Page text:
Volume 8 Issue 7 - April 01, 2011
“Lack of political will on the part of decision makers is a hurdle towards mainstreaming disability”
‘Mainstreaming’ seems to be the buzz word in the disability sector for the past few years or so. However, despite many well intended efforts, things have not seemingly improved. Is it the lack of political will, the lack of capacity not only among Disabled People’s Organisations but even donors and Governments? Millions of dollars are still being pumped into ‘disability’ programmes but are disabled people being mainstreamed? That’s a question that many are asking. On the sidelines of a seminar on the issue organised by the Norwegian Agency for Development Cooperation (N.O.R.A.D.) and the U.N. Special Rapporteur on Disability of the Commission for Social Development, Dorodi Sharma of D.N.I.S. caught up with a few top notch world level leaders with disabilities to find out as to what they think is the one major roadblock and the way forward.
D.N.I.S.: What is the one big obstacle in mainstreaming disability?
D.N.I.S.: What, according to you, is the way forward?
Kalle Könkkölä, Chairperson, Abilis Foundation, Finland: The lack of political will on the part of the decision makers is a huge obstacle in mainstreaming disability.
The only solution to that would be that as people with disabilities, we have to become more active.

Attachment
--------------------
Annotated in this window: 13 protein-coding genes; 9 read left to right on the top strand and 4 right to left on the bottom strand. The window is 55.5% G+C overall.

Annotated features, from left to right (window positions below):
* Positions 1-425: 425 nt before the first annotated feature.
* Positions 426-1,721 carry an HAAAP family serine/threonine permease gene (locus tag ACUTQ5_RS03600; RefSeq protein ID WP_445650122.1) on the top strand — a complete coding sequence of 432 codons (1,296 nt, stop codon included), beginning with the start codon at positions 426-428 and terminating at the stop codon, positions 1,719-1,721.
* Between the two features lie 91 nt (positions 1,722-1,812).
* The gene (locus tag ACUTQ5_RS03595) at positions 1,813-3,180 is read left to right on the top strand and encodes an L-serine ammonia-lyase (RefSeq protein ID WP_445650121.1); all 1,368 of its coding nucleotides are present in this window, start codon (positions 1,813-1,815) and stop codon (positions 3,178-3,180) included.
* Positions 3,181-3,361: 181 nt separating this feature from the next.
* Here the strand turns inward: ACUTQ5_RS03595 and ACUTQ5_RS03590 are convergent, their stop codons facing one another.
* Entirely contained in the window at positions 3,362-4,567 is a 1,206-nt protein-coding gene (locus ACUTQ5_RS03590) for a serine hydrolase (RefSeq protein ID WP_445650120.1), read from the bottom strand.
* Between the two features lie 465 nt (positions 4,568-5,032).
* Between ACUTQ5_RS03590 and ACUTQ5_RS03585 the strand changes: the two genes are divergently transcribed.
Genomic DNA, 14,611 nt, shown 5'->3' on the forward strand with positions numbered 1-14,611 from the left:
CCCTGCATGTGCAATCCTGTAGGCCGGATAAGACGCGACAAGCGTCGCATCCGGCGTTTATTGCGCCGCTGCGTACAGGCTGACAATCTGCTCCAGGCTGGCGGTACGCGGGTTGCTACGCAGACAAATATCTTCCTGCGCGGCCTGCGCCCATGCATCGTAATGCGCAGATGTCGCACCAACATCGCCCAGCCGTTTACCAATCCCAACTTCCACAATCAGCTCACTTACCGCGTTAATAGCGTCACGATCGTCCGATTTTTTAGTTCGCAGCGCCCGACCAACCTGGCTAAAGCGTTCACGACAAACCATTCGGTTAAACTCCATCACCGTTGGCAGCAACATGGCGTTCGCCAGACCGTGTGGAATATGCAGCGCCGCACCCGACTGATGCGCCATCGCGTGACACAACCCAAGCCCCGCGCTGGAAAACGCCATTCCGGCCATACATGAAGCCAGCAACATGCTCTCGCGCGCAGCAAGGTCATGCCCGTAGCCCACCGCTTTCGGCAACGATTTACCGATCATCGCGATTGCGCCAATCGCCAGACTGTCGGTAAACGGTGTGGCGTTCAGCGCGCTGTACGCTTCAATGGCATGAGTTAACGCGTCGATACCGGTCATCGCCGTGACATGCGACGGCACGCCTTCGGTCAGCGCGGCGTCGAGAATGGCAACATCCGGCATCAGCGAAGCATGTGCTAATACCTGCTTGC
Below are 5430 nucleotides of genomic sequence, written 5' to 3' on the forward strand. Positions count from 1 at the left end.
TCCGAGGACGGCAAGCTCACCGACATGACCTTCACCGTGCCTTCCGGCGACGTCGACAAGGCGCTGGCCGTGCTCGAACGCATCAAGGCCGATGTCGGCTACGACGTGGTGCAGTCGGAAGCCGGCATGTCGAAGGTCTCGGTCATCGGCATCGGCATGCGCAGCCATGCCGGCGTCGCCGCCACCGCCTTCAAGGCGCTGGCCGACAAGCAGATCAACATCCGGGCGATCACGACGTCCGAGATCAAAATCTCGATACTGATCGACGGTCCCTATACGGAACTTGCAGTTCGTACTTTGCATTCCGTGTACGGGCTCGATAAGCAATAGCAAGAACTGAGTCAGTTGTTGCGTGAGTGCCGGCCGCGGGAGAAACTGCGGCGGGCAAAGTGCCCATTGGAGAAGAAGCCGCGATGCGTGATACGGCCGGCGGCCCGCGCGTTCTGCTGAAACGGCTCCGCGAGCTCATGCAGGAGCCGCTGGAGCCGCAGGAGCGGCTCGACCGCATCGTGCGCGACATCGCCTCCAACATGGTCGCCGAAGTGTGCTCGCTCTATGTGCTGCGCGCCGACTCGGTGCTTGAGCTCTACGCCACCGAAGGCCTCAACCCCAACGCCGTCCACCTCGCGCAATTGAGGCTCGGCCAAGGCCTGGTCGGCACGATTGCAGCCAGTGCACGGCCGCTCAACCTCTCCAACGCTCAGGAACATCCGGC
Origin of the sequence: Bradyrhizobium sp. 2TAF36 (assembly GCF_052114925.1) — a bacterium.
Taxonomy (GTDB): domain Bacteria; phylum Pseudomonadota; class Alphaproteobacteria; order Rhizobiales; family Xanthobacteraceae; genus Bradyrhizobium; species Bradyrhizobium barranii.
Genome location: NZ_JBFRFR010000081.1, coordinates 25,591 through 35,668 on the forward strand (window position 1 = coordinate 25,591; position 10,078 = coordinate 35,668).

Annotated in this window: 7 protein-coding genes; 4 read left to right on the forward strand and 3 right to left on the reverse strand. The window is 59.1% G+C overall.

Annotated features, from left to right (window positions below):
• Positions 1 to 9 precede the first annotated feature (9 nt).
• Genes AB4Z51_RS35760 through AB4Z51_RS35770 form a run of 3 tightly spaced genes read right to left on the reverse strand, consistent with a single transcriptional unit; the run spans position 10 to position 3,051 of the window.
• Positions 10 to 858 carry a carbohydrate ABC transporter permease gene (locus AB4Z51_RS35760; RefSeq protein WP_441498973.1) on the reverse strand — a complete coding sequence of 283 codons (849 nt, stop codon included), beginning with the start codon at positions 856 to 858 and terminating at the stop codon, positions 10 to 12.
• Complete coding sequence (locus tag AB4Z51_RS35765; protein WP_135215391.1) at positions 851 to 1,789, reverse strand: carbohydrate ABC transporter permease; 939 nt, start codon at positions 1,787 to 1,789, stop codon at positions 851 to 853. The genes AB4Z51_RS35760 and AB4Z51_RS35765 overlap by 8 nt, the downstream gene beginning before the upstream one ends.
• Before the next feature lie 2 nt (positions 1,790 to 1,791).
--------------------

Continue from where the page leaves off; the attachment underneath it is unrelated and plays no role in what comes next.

Judith E. Heumann, Special Advisor for International Disability Rights, United States Department of State, U.S.A.: I think one major obstacle is that there is no capacity development, not only in Civil Society but also among donor countries and governments. There is also the issue of ‘timeliness’ or ‘urgency’ when you are looking at an issue.
Judith E. Heumann
Strong advocacy on the part of Civil Society and accountability on the part of citizens in general to ensure that a section of the population is not excluded.
Gisle Hagen, Senior Advisor, Norwegian Agency for Development Cooperation (N.O.R.A.D.), Norway: The lack of knowledge among development practitioners and probably lack of institutional responsibility to include disability, lack of incentives, lack of understanding of the consequences of not including disability is a major roadblock towards mainstreaming disability.
I think capacity building of Disabled People’s Organisations (D.P.O.s) is needed to ensure that disability is not left behind.
Charlotte V. McClain
Charlotte V. McClain – Nhlapo, Coordinator – Disability & Inclusive Development, U.S.A.I.D., U.S.A.: I think the biggest obstacle is the lack of political will, lack of framework and capacity within organisations and agencies.
Capacity has to be created within agencies. D.P.O.s should be able to create a demand so that agencies are more responsive.
Kudakwashe A.K. Dube, Chief Executive Officer, Secretariat of the African Decade, South Africa: The lack of capacity in Government is a major obstacle. They don’t have the skills, trained manpower, no funding and absolutely no time for disability.
We need to enhance the skills of Government and also D.P.O.s. Also ensure an increase in resource allocation for mainstreaming disability within the Government.
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SHELL HELEN KELLER AWARDS
NCPEDP-Shell Helen Keller Awardees 2013
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